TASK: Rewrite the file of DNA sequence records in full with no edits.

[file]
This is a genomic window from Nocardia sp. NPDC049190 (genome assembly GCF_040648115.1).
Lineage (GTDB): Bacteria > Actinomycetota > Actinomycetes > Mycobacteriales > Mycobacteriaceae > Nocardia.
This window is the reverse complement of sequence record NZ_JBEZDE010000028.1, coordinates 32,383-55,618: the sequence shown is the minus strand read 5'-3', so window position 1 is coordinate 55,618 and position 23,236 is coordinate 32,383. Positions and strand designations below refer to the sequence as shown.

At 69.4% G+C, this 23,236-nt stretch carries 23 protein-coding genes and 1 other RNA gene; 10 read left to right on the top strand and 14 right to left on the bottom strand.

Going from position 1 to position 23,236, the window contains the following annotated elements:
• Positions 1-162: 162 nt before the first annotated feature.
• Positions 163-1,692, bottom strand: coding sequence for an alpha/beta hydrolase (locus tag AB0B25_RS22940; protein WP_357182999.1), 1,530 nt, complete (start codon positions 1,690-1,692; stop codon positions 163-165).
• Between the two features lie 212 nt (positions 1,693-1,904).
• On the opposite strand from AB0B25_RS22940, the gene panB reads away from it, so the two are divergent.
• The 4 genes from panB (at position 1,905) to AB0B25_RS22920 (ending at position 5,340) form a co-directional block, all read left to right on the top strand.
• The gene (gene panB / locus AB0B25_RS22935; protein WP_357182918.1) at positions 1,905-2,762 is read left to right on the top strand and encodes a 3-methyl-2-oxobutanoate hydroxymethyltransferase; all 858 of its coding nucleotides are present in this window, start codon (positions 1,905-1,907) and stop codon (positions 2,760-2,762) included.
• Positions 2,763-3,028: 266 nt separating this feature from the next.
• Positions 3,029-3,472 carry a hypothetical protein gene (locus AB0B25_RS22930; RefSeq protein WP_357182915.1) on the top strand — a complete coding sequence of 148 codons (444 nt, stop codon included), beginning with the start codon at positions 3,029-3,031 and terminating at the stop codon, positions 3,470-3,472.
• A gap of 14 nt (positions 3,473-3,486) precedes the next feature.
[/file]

This is a genomic window from Nocardia sp. NPDC049190 (genome assembly GCF_040648115.1).
Lineage (GTDB): Bacteria > Actinomycetota > Actinomycetes > Mycobacteriales > Mycobacteriaceae > Nocardia.
This window is the reverse complement of sequence record NZ_JBEZDE010000028.1, coordinates 32,383-55,618: the sequence shown is the minus strand read 5'-3', so window position 1 is coordinate 55,618 and position 23,236 is coordinate 32,383. Positions and strand designations below refer to the sequence as shown.

At 69.4% G+C, this 23,236-nt stretch carries 23 protein-coding genes and 1 other RNA gene; 10 read left to right on the top strand and 14 right to left on the bottom strand.

Going from position 1 to position 23,236, the window contains the following annotated elements:
• Positions 1-162: 162 nt before the first annotated feature.
• Positions 163-1,692, bottom strand: coding sequence for an alpha/beta hydrolase (locus tag AB0B25_RS22940; protein WP_357182999.1), 1,530 nt, complete (start codon positions 1,690-1,692; stop codon positions 163-165).
• Between the two features lie 212 nt (positions 1,693-1,904).
• On the opposite strand from AB0B25_RS22940, the gene panB reads away from it, so the two are divergent.
• The 4 genes from panB (at position 1,905) to AB0B25_RS22920 (ending at position 5,340) form a co-directional block, all read left to right on the top strand.
• The gene (gene panB / locus AB0B25_RS22935; protein WP_357182918.1) at positions 1,905-2,762 is read left to right on the top strand and encodes a 3-methyl-2-oxobutanoate hydroxymethyltransferase; all 858 of its coding nucleotides are present in this window, start codon (positions 1,905-1,907) and stop codon (positions 2,760-2,762) included.
• Positions 2,763-3,028: 266 nt separating this feature from the next.
• Positions 3,029-3,472 carry a hypothetical protein gene (locus AB0B25_RS22930; RefSeq protein WP_357182915.1) on the top strand — a complete coding sequence of 148 codons (444 nt, stop codon included), beginning with the start codon at positions 3,029-3,031 and terminating at the stop codon, positions 3,470-3,472.
• A gap of 14 nt (positions 3,473-3,486) precedes the next feature.